Requirement Analysis

What is Software Requirements Specification (SRS)

How do you know the magnitude of a project? How to derive project estimates? How do you know what to build? Or in testing terms, what should be the expected behavior of a software that you are testing? High-level requirements, Software Requirements Specification (SRS), Functional Specification Document (FSD), User Stories or Use cases – whatever you call it in your project – is essentially a requirements documents which forms the basis for software development & testing. It is the first step in every project kick-off. As the name suggests, it falls in the ‘Requirement Gathering & Analysis’ phase of STLC.

Requirements

Software Requirements in SDLC

In simple English – the requisite (or condition) of Client with respect to expected software. Requirements are the statements that identify attributes, capabilities, characteristics, or qualities of a system. This is the foundation for what will be or has been implemented. Without ‘understanding’ the requirements the project is deemed to fail.

How do you go about shopping? Yeah! Everyone has a ‘requirement’ – I want some trendy clothes within 10K budget OR want an elegant sofa set – teak wood – brown color – within 50K. Anything you buy, first you need to make up your mind with respect to ‘what do you need’ – it is nothing but ‘Requirements’. Same concept applies to Software engineering as well. Before anything can be built & tested, first we need to understand the ‘requirements’. Requirements convey the expectations of users from the software product!

Software Requirements Specification

A Software requirements specification (SRS) or Functional Specification Document (FSD) is a description of features and functionalities of a software system to be developed. It lays out functional and non-functional requirements – instructions describing what functions the software is supposed to provide, what characteristics the software is supposed to have, and what goals the software is supposed to meet or to enable users to meet.Software Requirements Specification (SRS)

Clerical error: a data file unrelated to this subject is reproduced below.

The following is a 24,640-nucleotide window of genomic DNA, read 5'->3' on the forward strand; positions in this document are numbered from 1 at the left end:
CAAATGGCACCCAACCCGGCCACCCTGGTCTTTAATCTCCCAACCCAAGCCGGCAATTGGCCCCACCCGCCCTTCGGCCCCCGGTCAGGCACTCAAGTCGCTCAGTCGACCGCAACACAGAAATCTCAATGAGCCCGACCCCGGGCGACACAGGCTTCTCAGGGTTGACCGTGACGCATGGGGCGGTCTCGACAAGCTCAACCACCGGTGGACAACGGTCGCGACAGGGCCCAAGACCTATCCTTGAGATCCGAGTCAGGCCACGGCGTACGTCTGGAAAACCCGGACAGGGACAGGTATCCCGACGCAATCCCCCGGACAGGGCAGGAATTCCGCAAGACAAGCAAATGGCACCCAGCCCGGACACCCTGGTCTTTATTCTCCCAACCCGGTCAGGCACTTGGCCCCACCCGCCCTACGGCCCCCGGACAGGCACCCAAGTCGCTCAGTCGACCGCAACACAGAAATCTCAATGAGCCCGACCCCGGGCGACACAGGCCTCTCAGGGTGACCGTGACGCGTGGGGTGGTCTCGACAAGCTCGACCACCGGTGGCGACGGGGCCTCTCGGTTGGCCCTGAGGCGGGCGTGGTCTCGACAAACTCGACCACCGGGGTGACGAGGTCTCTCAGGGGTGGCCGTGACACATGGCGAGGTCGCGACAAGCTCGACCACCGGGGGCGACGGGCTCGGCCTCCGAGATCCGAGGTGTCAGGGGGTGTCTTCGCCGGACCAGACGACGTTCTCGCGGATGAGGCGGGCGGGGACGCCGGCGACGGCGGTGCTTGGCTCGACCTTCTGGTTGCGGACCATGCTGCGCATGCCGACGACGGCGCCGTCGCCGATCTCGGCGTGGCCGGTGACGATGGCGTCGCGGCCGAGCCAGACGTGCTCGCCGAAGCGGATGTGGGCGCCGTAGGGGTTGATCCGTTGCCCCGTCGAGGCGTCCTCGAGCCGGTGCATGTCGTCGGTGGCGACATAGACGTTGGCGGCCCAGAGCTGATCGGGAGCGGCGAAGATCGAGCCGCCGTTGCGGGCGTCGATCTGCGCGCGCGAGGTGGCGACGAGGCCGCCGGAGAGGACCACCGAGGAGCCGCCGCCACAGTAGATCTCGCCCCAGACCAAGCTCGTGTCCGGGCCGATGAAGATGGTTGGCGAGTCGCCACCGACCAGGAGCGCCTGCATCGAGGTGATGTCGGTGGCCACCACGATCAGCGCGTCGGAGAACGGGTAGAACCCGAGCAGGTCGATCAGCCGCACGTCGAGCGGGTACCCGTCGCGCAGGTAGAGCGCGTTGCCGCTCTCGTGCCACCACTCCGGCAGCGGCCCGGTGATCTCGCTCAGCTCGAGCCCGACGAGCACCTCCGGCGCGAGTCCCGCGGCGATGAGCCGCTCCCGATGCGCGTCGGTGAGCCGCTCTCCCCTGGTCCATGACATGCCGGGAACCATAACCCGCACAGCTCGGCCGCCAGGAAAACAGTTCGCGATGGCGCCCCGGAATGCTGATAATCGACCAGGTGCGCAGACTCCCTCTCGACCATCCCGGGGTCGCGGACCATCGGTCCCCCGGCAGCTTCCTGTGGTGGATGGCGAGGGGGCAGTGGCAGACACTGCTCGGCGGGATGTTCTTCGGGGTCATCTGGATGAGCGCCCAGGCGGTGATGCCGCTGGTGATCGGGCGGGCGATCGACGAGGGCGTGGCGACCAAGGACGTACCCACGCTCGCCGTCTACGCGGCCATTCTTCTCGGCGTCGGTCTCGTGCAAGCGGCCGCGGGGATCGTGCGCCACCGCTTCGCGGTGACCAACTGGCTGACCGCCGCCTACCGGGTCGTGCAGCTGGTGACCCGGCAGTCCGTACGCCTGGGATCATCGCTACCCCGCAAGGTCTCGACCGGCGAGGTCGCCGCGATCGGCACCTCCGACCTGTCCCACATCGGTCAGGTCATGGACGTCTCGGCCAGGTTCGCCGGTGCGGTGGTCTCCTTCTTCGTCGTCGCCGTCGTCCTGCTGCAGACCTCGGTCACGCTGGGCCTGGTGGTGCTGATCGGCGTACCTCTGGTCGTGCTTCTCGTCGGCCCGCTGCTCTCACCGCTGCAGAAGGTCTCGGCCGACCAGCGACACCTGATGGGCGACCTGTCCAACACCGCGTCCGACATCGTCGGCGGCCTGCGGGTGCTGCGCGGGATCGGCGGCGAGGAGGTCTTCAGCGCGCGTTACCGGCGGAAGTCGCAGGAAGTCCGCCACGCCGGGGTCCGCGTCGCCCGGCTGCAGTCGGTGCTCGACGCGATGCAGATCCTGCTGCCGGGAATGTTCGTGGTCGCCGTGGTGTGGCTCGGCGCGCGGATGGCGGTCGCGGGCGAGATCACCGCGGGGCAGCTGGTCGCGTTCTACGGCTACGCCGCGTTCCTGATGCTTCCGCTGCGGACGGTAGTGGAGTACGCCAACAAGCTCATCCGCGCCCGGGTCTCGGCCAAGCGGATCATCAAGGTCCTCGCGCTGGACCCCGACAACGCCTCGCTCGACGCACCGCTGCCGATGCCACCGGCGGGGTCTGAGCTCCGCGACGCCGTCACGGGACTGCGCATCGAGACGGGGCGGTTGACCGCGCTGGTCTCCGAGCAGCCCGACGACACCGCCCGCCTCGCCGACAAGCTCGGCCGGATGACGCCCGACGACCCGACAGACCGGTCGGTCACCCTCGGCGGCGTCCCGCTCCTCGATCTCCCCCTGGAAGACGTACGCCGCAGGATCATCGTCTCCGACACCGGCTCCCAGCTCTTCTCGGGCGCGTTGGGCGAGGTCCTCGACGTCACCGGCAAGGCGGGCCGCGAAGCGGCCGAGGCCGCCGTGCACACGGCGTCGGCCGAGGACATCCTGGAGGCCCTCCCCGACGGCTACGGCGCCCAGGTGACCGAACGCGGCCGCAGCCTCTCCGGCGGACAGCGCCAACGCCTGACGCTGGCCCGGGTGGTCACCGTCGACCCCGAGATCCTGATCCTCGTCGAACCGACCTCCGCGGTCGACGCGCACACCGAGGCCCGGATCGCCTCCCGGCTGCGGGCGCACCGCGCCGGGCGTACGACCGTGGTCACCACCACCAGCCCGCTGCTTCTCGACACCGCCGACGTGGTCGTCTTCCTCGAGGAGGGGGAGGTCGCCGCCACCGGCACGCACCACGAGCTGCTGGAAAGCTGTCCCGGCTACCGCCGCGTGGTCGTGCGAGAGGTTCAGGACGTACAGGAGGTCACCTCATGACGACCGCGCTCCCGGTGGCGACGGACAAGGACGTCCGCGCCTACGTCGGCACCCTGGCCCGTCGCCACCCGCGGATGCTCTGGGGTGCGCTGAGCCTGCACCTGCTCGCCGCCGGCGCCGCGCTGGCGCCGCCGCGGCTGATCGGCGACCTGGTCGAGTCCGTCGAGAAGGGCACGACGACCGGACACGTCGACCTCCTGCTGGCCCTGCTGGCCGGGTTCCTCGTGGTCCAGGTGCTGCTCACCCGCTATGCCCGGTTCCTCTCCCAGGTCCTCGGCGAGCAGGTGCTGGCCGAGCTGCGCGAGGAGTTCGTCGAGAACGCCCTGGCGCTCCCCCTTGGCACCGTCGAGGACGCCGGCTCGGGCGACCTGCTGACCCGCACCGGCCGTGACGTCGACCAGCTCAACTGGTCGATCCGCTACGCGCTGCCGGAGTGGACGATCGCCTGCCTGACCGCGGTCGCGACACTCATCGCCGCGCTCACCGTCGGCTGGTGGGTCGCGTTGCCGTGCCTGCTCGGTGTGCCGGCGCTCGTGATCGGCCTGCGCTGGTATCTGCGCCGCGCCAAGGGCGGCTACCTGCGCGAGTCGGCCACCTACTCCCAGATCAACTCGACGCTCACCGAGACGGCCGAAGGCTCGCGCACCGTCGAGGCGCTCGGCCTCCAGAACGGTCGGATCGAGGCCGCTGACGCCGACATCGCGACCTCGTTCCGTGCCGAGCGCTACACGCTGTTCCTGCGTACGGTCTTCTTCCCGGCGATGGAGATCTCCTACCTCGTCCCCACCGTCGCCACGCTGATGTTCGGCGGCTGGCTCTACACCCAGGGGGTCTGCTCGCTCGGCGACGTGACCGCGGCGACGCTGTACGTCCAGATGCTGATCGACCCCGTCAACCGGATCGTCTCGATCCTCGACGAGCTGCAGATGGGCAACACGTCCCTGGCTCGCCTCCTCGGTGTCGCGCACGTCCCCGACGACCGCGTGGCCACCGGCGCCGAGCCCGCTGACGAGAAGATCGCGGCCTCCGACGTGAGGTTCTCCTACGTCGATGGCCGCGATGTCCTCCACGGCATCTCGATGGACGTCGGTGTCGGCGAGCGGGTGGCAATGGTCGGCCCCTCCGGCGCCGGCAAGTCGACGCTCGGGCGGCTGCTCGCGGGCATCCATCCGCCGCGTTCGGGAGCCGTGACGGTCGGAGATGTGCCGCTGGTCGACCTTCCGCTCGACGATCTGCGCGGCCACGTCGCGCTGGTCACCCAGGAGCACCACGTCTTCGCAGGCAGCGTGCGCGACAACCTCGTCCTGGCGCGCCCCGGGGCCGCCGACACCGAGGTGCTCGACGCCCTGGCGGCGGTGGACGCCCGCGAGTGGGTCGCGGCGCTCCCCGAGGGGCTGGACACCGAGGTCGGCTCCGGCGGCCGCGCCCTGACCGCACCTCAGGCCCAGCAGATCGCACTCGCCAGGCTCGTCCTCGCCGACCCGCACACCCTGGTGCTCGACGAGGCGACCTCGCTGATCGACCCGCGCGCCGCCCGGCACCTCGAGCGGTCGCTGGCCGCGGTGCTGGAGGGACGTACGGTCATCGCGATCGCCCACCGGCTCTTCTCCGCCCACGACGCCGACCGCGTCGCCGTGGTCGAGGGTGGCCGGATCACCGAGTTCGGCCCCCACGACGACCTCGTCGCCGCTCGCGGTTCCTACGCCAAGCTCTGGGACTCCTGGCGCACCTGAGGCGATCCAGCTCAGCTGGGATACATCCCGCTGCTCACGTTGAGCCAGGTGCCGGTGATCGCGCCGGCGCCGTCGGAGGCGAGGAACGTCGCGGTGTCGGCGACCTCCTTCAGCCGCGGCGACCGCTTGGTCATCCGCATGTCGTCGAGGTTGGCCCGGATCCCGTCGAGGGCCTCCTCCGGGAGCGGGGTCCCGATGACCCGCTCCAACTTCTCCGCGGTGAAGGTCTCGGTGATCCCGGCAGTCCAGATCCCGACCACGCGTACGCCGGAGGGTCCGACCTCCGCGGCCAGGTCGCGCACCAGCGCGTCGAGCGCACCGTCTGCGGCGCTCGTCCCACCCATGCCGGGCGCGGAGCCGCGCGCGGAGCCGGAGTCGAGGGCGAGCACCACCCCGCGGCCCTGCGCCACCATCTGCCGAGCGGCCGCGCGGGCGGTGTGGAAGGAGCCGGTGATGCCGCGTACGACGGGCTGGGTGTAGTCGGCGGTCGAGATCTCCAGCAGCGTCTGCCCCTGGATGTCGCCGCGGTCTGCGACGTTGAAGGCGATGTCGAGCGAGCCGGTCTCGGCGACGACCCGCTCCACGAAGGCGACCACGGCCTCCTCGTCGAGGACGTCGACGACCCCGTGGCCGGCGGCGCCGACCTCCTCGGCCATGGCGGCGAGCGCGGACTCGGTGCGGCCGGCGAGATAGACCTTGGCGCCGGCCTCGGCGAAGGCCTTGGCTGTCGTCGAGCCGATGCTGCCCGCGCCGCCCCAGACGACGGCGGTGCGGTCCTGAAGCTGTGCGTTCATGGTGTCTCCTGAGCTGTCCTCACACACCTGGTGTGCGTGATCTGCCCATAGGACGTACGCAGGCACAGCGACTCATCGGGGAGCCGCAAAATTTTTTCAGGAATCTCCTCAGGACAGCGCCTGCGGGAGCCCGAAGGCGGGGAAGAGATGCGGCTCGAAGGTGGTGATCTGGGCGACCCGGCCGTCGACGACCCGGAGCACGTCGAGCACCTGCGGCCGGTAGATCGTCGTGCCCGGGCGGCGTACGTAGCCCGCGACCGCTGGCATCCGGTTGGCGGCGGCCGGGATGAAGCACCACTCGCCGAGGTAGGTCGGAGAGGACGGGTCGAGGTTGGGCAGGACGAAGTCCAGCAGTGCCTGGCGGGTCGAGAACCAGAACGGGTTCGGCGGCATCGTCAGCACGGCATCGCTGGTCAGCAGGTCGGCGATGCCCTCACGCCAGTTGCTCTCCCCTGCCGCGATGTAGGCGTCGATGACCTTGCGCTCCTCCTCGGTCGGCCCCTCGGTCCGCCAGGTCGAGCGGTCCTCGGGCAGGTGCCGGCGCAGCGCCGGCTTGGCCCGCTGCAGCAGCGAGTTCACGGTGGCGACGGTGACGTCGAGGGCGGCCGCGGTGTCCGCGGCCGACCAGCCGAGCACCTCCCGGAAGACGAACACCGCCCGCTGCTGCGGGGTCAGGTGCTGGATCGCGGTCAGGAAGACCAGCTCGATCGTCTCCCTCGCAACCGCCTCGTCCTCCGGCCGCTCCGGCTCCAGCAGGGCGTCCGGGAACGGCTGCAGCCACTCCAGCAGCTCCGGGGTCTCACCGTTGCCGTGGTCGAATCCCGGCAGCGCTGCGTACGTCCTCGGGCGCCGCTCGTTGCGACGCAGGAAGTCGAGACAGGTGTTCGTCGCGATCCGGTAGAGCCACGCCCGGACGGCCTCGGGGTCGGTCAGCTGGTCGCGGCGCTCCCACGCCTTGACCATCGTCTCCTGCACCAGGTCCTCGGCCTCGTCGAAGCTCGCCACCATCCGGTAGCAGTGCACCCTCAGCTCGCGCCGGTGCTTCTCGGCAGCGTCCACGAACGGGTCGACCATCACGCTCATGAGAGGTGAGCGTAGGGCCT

• User Requirements are expressed in natural language.
  • Technical requirements are expressed in structured language, which is used inside the organization.
  • Design description should be written in Pseudo code.
  • Format of Forms and GUI screen prints.

Software requirements specification defines various functional & non-functional aspects of the software to-be-developed, like user interactions, hardware requirements, performance & security, accessibility, usability, required functionalities, etc. To derive the requirements a Business Analyst need to have clear and thorough understanding of the product to be developed. This is achieved and refined with detailed and continuous communications with the project team and customer till the completion of the software.

  • Establishes the basis for an agreement between customers and contractors on what the software product is to do as well as what it is not expected to do.
  • Provides a realistic basis for estimating product costs, risks, and schedules.
  • Foundation to Software development and subsequent testing
  • Platform for ongoing feedback and refinement via open questions & issues